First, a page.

542 F.2d 942 (5th Cir. 1976), 75-3871, United States v. Sayklay

Docket Nº:75-3871.
Citation:542 F.2d 942
Party Name:UNITED STATES of America, Plaintiff-Appellee, v. Yvonne SAYKLAY, Defendant-Appellant.
Case Date:November 19, 1976
Court:United States Courts of Appeals, Court of Appeals for the Fifth Circuit

Page 942

542 F.2d 942 (5th Cir. 1976)

UNITED STATES of America, Plaintiff-Appellee,

v.

Yvonne SAYKLAY, Defendant-Appellant.

No. 75-3871.

United States Court of Appeals, Fifth Circuit

November 19, 1976

Page 943

Lee A. Chagra (Court appointed), Joseph Chagra, El Paso, Tex., for defendant-appellant.

John Clark, U. S. Atty., San Antonio, Tex., Wm. B. Hardie, Jr., Mike T. Milligan, Asst. U. S. Atty., El Paso, Tex., for plaintiff-appellee.

Appeal from the United States District Court for the Western District of Texas.

Before GOLDBERG, SIMPSON and GEE, Circuit Judges.

GEE, Circuit Judge:

Yvonne Sayklay appeals her jury conviction of embezzlement under 18 U.S.C. § 656 (1970), 1 claiming that the trial court erred in failing to grant her motion for acquittal based on either a failure of proof or a variance between the accusation and the proof. Reluctantly we conclude that the trial court should have granted the motion for acquittal, and we reverse and grant defendant's motion.

We do so reluctantly because the facts clearly show a violation of18 U.S.C. § 656 (1970) in that the defendant willfully misapplied the moneys, funds and credit of the bank. She did not, however, embezzle the bank's funds, and this is the offense of which she has been convicted. The defendant was a bookkeeper at the Bank of El Paso in El Paso, Texas. As such, she had access to other bank employees' account numbers, to a check-encoding machine, and to blank counter checks. This she employed to acquire blank counter checks and encode other employees' account numbers on them. She then cashed the encoded checks through a teller. Knowing that the teller would verify only the accounts' status, not the owner of the accounts, she signed her own name to the checks. 2 When they arrived at the bookkeeping department, the defendant destroyed them. Inevitably, one of the employee-victims of the siphoning noticed the discrepancy. Her report provoked an investigation that led to the defendant. The government filed an information (the defendant having waived indictment) charging the defendant with five counts of embezzlement in violation of 18 U.S.C. § 656 (1970). After the government's evidentiary presentation, the defense moved for a judgment of acquittal that the trial judge denied. The jury later convicted the defendant on all five counts.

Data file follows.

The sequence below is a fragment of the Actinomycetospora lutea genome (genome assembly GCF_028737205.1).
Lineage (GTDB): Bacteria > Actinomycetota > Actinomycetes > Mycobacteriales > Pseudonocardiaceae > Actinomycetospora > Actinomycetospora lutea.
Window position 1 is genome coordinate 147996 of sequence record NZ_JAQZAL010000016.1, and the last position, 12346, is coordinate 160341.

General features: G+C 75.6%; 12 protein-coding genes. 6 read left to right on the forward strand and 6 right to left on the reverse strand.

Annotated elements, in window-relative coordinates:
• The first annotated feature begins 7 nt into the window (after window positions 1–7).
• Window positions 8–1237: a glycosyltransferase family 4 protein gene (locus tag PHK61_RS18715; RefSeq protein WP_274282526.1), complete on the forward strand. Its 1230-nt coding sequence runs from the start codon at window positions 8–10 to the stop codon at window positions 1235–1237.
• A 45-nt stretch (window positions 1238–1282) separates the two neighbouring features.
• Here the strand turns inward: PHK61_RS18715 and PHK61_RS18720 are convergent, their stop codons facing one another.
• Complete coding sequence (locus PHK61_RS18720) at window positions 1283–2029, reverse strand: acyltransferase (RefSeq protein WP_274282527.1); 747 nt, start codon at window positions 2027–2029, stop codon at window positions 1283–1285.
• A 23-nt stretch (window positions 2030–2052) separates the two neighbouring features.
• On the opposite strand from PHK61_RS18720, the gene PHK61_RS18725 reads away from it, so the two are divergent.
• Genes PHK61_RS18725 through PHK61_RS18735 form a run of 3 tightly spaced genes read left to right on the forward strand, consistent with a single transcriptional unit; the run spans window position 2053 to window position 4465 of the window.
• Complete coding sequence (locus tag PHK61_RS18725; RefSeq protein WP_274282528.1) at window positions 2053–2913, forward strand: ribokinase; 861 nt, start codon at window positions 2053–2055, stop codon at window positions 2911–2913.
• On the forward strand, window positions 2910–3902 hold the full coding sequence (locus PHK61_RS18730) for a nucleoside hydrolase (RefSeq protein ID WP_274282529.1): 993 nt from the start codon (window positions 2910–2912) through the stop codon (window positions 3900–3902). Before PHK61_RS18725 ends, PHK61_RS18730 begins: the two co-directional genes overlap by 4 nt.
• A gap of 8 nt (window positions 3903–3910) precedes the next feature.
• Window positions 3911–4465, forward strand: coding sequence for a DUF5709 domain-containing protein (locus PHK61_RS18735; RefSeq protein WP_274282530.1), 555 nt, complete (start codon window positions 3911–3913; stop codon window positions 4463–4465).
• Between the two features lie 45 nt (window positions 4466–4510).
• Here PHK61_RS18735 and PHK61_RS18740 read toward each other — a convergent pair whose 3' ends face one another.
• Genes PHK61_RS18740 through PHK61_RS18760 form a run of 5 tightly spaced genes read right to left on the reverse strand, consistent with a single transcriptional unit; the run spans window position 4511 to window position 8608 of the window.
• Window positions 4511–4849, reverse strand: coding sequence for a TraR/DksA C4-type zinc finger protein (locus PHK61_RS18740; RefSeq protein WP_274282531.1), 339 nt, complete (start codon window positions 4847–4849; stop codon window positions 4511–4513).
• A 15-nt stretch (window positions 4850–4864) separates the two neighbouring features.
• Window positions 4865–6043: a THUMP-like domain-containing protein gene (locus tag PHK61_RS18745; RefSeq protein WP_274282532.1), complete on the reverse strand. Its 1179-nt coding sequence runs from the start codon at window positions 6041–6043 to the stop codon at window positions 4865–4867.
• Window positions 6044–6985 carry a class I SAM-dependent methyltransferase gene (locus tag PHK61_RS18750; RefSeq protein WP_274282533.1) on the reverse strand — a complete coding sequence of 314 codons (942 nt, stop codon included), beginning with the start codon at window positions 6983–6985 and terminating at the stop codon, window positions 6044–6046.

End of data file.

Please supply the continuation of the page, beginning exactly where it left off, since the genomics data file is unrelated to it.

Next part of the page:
Page 944

Long ago the Supreme Court defined "embezzlement" as "the fraudulent appropriation of property by a person to whom such property has been entrusted, or into whose hands it has lawfully come." Moore v. United States,160 U.S. 268, 269, 16 S.Ct. 294, 295, 40 L.Ed. 422 (1895). See United States v. Trevino, 491 F.2d 74, 75 (5th Cir. 1974); United States v. Kehoe, 365 F.Supp. 920, 923 (S.D.Tex.1973). To support its charges, then, the government had to show that the defendant converted funds in her lawful possession. The government argues that it did so by showing that as a bank employee she was entrusted with all the tools needed to acquire the...

To continue reading

FREE SIGN UP